• Antiobiotics x2 (no idea what they were called?), plus fluids to chase them.
      • Fluids for replacing lost amniotic fluid.  Ward wasn't a fan of being beached.
      • Pitocin to induce labor (i.e. to get the show on the road).
  • Our nurse was a neighbor from our Provo house.  She was also there when I had Amos.  It was really nice to see a familiar face.
  • My OB came to check in with us.  He was as surprised as anyone that my water was broken.
Monday, August 13, 5:00 p.m.-11:59 p.m.
  • We were "locked and loaded," as Eric put it, and there was nothing to do but wait.  And wait.  
  • The nurses traded shifts and our new nurse was Kilee (remember that name, she's a key player). 
  • No progress, I stayed dilated to a 5 and nothing was moving.  I did, however, throw up and developed a fever (reason for the extra antibiotics in my IV). The signs of infection were probably from how long my water had been broken (which is still and will always be a mystery).
  • There were talks of a c-section becoming a possibility during this time.  We weren't sure how long he had been in there without amniotic fluid, and if he didn't come soon, it wouldn't be safe to leave him in there any longer.
Tuesday, August 14, 12:30 a.m.
  •  I gave up trying to wait for Ward and went to sleep.  As much as one can sleep like that.
 Tuesday, August 14, 2:33 a.m.
  • I woke up to Kilee telling me she was going to check me.  Eric was right there.  I saw her move my leg, and then I saw Ward's head!  Kilee said something impressively 'g' rated and caught him right then and there.  Not one single push, and half-consciousness at best on my part.
  • Eric kept saying over and over how good he looked.  His first apgar score was an "8."
  • They took him over to the checking station and suddenly were saying things like "he's not breathing."  (Not at all helpful.  Thank heavens I still wasn't totally awake).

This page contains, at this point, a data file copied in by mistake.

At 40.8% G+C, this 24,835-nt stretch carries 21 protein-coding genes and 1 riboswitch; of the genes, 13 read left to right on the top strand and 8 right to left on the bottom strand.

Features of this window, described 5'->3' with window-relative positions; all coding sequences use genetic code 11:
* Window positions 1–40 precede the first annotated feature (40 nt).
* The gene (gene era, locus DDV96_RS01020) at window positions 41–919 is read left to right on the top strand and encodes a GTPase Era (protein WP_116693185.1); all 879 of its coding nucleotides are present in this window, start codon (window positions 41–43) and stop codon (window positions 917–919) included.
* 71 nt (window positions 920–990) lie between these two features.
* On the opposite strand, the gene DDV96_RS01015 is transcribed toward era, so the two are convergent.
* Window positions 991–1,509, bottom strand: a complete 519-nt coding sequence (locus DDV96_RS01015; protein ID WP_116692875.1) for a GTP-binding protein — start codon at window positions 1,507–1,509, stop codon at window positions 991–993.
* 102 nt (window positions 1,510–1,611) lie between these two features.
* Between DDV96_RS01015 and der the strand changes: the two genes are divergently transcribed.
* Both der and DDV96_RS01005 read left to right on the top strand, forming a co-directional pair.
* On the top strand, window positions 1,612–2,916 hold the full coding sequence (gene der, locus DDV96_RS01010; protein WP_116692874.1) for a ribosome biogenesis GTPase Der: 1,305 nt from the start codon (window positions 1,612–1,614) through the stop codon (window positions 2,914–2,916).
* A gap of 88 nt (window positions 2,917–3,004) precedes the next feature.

• They took him away for more tests and I don't think I ever heard a second apgar score.  And it was hours before I heard his height or weight.
  • My doctor, who was sleeping down the hall on a couch so he was sure not to miss it, came in and finished up with me.  He was really sad to have missed it despite best efforts not to.  He said for the next one he's using the couch in our room.
  • Eric went with Ward, and I am not really sure what I did.  It was pretty clear right away that he was having trouble breathing and had an infection (there were so many present, good grief!).  I don't really remember worrying that it wouldn't be ok.  Not in an ignorant way, but I just wasn't worried I guess.  I totally still cried, but I cry during advil commercials.  
  • Once my epidural wore off I went down to the nursery to be with Ward.  I slept/spent time with him until they decided to transfer him to Utah Valley Regional Medical Center.  Yes, the very place I stood in the day before finding out I was going to have an emergency induction.
Ready to transfer.

I think that about wraps up Ward's birth story.  A little wilder than the other ones.  I always said if I had a tough one I'd quit...

Getting dressed (in a premie outfit) to go home.

Ready to roll.